(Inspired by a ghost story related to me by a friend from Iloilo.)

These are men who can turn into crocodiles at will, and harbor a secret hunger for human flesh.  Were-crocodiles will almost always be river fishermen or boatmen in their human guise, as they need to be in or near water to transform.

Poison Demons
Poison demons, sometimes called nabulit, are the spirits of men who died of snakebite and were not given proper funerals.  They return to life as hateful monsters, permeated with poison that contaminates everything they breathe upon.  A kind of human basilisk.

Demon Warriors
A long time ago, a pirate armada from far away invaded the Jangalan Isles and for a brief time established a kingdom there.  Their cruelty was legendary, and caused the warring Vijadesan chiefs to unite against them.  The pirate kingdom was crushed, but some of the pirates fled into the jungle and disappeared there.

In the depths of the jungle these stragglers were warped by their evil into undead, demonic monsters, eternally wandering to prey on humans and terrorize their ancient foes.  A demon warrior wears scraps of strange clothing and armor, rotting from centuries in the jungle, and carries a long curved sword.  They are very hard to kill.

They can however be laid to rest by a priest from their own land.  Fetching such a priest is an epic quest in itself, for the voyage to the pirates’ homeland is long and fraught with perils.  (Inspired of course by Japanese stragglers left in the Philippines after Word War II).

Hmmm, I’m seeing a trend here … humans warped after death. I think I’m going to take in the Buddhist belief that evil humans can  become demons and use that in Hari Ragat.

Evil shapeshifters that feed on human entrails and life force.  Living as normal humans by day, aswang can transform themselves at will into an animal form, often a flying one. 

There are many kinds, each with their own proper name.  Some devour their victims like predators, while others are like parasites, slowly leeching life force from various members of a community until the victims die a seemingly natural death.

There are however some commonalities between aswang types:

  • They are usually women;

  • Their alternate forms are always black in color;

  • Preferred alternate forms are a black bird of prey, a crow, a bat, a civet cat, a house cat, or a dog;

  • They prefer to prey on pregnant women and young children.

Aswang are the products of black magic, either worked on themselves, inherited from an aswang parent, or from a curse. The temptation to become an aswang is said to be particularly powerful for women born ugly, or entering old age; this because feeding off human life can give the aswang preternatural vigor and beauty. 

Once the foul rites making a woman an aswang have been done, however, the taint is permanently in her blood and becomes inheritable.  The female children of an aswang will be aswang themselves, and the male children carry the taint in their blood, such that it will resurface in their daughters.

June 18, 2011

Hari Ragat: Haunters of the Jungle

The world of Hari Ragat is a primeval realm, with Man perennially caught between the mysteries and perils of the brooding jungles on one hand and the fickle sea on the other.  Among the interesting and frightful haunters of the jungle, legend frequently mentions these:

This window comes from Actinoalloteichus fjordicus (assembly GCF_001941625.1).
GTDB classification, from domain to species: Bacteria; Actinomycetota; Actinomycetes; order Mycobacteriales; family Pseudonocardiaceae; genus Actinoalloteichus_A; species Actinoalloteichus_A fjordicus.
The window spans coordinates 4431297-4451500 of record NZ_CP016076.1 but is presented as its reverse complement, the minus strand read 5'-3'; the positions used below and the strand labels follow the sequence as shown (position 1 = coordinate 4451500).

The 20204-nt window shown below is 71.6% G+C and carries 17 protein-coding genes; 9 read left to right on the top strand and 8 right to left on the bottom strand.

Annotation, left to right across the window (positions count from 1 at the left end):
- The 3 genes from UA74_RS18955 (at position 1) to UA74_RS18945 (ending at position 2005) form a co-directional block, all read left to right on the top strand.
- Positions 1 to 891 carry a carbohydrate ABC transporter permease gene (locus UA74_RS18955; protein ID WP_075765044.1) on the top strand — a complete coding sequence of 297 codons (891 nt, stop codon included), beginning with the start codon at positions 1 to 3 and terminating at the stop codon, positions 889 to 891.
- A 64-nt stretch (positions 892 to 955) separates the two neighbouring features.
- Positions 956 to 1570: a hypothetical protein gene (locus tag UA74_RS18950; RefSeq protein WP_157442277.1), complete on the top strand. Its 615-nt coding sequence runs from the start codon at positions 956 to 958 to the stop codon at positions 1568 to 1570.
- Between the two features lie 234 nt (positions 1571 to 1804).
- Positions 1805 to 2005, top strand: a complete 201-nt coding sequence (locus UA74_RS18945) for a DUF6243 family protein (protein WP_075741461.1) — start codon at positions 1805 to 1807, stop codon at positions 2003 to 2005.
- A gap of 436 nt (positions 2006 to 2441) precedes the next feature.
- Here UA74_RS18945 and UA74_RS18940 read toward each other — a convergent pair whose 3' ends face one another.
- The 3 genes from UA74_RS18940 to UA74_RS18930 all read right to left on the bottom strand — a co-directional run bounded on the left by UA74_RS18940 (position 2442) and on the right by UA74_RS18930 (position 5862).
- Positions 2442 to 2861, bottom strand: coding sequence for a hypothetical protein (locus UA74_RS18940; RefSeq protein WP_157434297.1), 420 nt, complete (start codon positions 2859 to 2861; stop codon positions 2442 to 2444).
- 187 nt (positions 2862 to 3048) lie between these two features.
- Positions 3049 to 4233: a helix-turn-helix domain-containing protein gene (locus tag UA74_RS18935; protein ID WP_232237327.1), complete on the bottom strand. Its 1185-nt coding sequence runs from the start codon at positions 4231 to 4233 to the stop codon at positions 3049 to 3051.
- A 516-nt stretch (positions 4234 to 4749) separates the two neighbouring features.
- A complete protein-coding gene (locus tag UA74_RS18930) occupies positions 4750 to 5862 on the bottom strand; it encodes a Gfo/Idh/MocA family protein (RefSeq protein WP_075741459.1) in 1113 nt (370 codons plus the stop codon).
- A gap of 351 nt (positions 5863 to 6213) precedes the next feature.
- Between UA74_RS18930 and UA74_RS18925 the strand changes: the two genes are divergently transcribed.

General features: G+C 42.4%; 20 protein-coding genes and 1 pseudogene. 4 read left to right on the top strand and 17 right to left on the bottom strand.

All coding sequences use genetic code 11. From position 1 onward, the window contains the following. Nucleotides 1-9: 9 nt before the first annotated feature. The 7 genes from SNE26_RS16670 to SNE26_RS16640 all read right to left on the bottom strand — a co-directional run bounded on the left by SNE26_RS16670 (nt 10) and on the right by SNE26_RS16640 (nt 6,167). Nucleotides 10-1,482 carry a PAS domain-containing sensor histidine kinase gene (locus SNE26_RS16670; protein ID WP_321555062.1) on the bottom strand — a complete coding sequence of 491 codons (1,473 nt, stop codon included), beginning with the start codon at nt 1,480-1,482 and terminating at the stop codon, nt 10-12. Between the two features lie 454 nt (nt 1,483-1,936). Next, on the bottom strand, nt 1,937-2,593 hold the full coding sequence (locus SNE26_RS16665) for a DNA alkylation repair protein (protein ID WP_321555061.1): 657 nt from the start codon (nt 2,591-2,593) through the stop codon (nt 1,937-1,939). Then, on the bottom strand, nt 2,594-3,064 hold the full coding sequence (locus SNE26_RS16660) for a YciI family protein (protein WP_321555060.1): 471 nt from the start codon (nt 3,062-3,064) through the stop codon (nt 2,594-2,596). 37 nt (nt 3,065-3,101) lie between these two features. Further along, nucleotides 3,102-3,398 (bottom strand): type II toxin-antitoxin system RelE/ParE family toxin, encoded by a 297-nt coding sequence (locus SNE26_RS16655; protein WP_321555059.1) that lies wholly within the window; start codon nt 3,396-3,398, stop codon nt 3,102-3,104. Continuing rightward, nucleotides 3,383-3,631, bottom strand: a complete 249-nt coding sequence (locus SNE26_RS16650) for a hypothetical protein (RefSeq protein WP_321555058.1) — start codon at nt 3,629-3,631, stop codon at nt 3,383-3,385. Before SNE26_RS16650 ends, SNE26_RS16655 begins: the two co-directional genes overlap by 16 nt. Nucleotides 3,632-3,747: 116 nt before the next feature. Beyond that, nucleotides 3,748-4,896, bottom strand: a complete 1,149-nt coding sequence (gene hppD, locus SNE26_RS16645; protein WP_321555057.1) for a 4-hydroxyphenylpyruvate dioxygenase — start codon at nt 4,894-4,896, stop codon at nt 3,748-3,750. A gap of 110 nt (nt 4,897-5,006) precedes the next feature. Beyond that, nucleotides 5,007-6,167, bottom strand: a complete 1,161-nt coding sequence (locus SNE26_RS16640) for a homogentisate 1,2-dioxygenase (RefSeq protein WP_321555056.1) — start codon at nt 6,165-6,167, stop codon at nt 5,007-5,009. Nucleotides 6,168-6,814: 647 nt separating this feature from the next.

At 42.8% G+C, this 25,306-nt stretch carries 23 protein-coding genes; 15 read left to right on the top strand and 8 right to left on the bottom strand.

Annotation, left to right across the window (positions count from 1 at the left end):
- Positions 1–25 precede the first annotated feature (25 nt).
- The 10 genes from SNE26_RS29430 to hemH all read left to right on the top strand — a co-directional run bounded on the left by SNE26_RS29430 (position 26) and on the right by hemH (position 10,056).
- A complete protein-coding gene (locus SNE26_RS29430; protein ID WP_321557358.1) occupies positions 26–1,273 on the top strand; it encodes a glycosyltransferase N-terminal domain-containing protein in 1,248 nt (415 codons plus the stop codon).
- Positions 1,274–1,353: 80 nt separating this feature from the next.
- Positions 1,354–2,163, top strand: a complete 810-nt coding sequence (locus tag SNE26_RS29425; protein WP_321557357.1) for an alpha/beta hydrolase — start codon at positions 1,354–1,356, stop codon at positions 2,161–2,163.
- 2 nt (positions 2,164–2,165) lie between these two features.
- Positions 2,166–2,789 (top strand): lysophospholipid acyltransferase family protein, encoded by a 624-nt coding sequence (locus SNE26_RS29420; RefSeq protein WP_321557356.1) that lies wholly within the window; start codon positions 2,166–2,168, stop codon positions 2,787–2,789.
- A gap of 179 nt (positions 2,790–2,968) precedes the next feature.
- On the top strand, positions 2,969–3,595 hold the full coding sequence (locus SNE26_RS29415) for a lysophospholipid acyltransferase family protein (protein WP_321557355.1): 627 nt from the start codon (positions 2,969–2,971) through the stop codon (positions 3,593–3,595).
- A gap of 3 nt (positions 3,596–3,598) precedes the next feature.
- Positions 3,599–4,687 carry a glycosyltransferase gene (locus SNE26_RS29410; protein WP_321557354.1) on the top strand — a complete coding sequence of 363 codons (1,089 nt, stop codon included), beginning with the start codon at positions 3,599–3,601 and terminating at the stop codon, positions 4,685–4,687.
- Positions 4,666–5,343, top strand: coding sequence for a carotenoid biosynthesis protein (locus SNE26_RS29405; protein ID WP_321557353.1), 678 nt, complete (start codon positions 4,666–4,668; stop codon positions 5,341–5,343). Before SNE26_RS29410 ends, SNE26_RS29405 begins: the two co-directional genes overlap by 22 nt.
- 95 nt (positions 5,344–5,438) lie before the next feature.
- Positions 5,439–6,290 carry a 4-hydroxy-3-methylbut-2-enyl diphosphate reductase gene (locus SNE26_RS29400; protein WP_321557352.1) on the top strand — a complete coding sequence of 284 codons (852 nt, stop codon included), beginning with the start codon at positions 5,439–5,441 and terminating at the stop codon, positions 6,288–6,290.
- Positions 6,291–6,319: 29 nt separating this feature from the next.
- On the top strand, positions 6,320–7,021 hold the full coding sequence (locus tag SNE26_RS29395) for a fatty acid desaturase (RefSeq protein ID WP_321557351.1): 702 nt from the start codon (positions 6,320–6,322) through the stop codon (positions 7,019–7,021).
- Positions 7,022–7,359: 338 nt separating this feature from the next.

Ancient Pythons and Crocodiles
While there are no lions, tigers or bears in the rain forests of the Jangalan Isles, there are some very large and mean land predators here.  Python and crocodile ‘ancients’ have lived for centuries, growing continuously, until they have reached prodigious sizes, up to 50 feet long or more.  Ancient crocodiles present an additional problem to the hero – an armored hide so strong the creature is invulnerable save in the eyes and mouth.

Raksasas are a race of demonic, shape-shifting giants who have inhabited the isles even before the coming of man.  They enjoy human flesh and torturing nubile captives, and will often lay traps for hunters and travelers. Each raksasa has a unique appearance and set of magical powers, in addition to giant size and strength. 

Night Serpents
Enormous serpents haunt the jungles at night, disappearing without a trace before sunrise.  These are not pythons – 30 to 40 foot long pythons are common predators in the Jangalan Isles – but creatures that dwarf even the raksasas.

Tales tell of great swathes of forest flattened into trails by their passage, and entire villages obliterated, all their inhabitants devoured.  It is believed that night serpents have either mesmeric eyes or a breath that causes paralysis and sleep, thus enabling them to catch multiple prey at once.

It is believed that night serpents magically sink into the earth, or into the bottoms of rivers and lakes, before sunrise, and that the rays of the sun will turn them into stone should they ever be exposed. Inspired  by stories a former maid of ours would tell me from Palawan, of snakes so huge they left tracks of fallen trees.

Hungry Trees
Trees possessed by evil spirits may become hungry trees.  An aura of evil magic permeates the area around these trees for several hundred yards, such that at night any person who strays near them becomes hopelessly lost, and wanders in circles until inevitably drawn to the hungry tree.  Once within reach, roots and branches animate to entangle the victim.  Victims are found either hanging dead in the branches or half-buried under the roots, their souls drained away.

Enchanted Boars